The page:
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Lecture | Contemporary History and International Relations Research Seminar (CHIRRS)

Empire and the Politics of Self-Determination: The International Roots of the Nation-State Order

Date
Wednesday 27 November 2019
Time
Series
Contemporary History and International Relations Research Seminar (CHIRRS) year 2019-2020
Location
Lipsius
Cleveringaplaats 1
2311 BD Leiden
Room
2.35

How have empires’ politics, policies, and institutions shaped the broader trajectories of state- and nation-building? Recent historical research shows that empires often attempted to shape nation-building at home and abroad.  A consideration of these efforts could affect how we view populations that historians currently see as much more indifferent to ethno-religious and national identity than was assumed when the spread of nationalism was understood as part of a natural, modernizing process.  Such shaping contributed to the eventual labelling of some minorities as potential security threats through the transformation of political and socio-economic problems in weakening empires into ethno-demographic challenges.  Prof. Tesser’s talk will discuss highlights of her present book on the varying ways the powers applied the nation-state concept to deal with problems of a non-national nature in the long 19th century.

Dr. Tesser joined the Command and Staff College in July 2013 after spending several years teaching and researching in post-conflict societies.  During her career, Tesser has been affiliated with universities in the U.S., Poland, Germany, Finland, Bosnia-Herzegovina, and Cyprus.  Her expertise lies at the intersection of comparative politics, international relations, and history with a focus on nationalism and forced migration, and a regional specialization on Central and Eastern Europe. Tesser’s book Ethnic Cleansing and the European Union (Palgrave 2013) offers the first comparative study of the politics surrounding actual and potential minority/refugee return enabled by European Union enlargement – a precedent, in a way, for Europe’s recent migration crisis.  The primary country studies include Poland, the Czech Republic, Slovenia, Croatia, Bosnia-Herzegovina, and Cyprus.  Her articles have appeared in East European Politics and Societies, Communist and Post-Communist Studies, and Geopolitics, among others, and her latest think tank report “Europe’s Pivotal Peace Projects:  Ethnic Separation and European Integration” was written for the Swedish Institute for European Policy Studies.  Fellowships from the Social Science Research Council, Fulbright Commission, and the MacArthur and Mellon Foundations, among others, funded a significant portion of this research.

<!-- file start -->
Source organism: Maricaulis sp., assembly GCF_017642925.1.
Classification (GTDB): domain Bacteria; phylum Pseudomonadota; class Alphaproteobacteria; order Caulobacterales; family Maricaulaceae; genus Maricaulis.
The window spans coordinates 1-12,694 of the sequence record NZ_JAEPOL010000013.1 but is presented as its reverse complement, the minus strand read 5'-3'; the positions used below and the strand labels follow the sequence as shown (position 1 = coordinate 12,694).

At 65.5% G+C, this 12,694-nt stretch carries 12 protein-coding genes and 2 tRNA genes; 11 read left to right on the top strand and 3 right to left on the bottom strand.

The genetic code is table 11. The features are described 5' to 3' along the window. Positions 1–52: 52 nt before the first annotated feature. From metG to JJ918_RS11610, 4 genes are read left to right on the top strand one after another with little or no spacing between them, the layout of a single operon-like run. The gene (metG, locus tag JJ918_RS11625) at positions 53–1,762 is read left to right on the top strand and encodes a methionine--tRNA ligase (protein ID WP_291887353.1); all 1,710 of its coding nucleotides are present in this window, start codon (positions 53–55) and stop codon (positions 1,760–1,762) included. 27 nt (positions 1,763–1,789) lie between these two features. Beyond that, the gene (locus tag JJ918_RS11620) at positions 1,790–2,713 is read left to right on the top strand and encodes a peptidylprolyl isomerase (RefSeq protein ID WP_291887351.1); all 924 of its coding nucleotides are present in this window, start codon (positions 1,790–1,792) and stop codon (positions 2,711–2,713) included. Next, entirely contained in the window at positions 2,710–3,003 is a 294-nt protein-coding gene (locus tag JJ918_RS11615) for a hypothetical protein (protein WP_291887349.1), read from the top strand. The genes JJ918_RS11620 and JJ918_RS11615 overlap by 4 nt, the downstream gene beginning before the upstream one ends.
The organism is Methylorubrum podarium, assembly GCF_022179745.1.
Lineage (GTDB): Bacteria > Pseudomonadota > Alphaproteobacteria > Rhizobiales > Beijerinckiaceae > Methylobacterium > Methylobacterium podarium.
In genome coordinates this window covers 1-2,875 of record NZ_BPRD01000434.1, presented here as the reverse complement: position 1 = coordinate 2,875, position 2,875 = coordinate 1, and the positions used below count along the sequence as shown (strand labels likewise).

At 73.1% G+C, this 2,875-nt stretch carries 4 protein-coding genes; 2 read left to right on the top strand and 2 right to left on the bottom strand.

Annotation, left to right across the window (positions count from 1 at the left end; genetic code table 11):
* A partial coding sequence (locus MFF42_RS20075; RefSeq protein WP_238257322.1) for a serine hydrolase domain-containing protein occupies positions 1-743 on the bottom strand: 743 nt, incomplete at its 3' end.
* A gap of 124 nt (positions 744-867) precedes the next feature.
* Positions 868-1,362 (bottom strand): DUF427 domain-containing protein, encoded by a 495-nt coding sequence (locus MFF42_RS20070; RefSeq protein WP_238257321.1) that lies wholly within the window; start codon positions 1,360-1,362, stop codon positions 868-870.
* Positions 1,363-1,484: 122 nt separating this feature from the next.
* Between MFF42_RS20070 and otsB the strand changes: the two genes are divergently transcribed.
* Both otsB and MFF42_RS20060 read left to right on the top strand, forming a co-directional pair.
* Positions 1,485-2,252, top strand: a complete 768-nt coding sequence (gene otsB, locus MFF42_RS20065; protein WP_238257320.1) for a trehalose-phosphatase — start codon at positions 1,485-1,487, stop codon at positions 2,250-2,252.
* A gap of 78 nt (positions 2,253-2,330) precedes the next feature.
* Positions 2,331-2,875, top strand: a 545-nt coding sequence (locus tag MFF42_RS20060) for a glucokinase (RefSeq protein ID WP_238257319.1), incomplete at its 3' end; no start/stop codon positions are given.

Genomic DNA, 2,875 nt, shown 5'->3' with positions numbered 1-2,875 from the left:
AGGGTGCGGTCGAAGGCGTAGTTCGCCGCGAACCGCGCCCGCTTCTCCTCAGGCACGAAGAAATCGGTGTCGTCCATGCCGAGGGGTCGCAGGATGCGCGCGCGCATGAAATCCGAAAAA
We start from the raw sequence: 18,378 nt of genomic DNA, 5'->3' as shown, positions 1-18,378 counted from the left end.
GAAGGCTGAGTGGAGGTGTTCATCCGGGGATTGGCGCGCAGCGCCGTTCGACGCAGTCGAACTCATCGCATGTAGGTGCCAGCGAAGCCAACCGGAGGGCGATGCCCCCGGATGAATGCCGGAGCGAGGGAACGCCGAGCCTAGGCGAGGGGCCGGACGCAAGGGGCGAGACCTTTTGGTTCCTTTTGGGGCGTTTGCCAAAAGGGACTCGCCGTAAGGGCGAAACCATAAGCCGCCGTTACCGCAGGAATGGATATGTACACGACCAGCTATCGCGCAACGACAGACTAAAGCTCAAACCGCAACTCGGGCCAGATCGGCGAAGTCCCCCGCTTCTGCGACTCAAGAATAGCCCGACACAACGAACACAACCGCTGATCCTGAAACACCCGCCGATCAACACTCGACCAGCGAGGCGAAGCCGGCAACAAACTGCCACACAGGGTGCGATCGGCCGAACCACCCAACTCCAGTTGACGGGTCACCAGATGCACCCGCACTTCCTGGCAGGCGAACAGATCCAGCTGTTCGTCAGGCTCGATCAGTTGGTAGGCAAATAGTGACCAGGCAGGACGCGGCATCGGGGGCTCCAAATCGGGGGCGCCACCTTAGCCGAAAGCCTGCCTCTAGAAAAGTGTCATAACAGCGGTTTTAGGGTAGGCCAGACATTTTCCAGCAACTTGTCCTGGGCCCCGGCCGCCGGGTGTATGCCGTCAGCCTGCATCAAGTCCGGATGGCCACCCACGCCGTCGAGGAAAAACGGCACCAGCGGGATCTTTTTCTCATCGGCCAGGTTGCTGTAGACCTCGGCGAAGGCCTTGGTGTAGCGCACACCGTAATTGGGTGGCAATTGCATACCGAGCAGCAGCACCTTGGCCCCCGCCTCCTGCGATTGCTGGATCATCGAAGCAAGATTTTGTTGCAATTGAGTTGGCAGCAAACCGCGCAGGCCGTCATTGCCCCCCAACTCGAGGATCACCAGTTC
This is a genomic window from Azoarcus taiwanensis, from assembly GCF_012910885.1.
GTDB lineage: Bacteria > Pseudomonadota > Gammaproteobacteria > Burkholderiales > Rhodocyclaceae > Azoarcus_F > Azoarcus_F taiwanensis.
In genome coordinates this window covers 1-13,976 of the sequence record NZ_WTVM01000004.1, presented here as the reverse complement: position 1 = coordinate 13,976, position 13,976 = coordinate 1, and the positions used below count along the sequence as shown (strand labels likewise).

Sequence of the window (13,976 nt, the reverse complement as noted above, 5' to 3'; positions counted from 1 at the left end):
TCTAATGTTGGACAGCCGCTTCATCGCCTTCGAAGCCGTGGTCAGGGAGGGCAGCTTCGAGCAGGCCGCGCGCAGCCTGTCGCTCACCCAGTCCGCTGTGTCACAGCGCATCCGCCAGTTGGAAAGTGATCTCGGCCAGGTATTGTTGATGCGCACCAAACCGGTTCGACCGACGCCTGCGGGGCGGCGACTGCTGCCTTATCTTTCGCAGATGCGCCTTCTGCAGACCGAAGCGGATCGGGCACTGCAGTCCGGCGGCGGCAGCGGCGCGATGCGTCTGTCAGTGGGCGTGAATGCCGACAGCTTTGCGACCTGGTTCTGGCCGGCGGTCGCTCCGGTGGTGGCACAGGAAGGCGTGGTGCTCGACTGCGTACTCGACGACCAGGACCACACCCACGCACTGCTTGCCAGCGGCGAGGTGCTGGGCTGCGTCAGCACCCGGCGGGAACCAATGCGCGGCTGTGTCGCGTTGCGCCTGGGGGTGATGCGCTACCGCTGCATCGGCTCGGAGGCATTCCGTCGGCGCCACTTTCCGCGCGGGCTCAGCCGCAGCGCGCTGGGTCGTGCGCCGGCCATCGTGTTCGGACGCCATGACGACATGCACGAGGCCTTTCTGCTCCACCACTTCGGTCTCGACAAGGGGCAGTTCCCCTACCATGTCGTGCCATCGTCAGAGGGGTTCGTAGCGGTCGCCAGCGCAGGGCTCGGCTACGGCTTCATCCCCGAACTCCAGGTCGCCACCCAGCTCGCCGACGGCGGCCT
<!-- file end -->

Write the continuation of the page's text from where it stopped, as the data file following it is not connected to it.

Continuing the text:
In 2008, Dr. Tesser contributed to an evaluation of the U.S. Army’s Human Terrain System embedding social scientists with troops in Iraq and Afghanistan.  She has also been affiliated with the U.S. Institute of Peace (2006-07), Center for American Progress (2006), and the Woodrow Wilson International Center for Scholars (2004)

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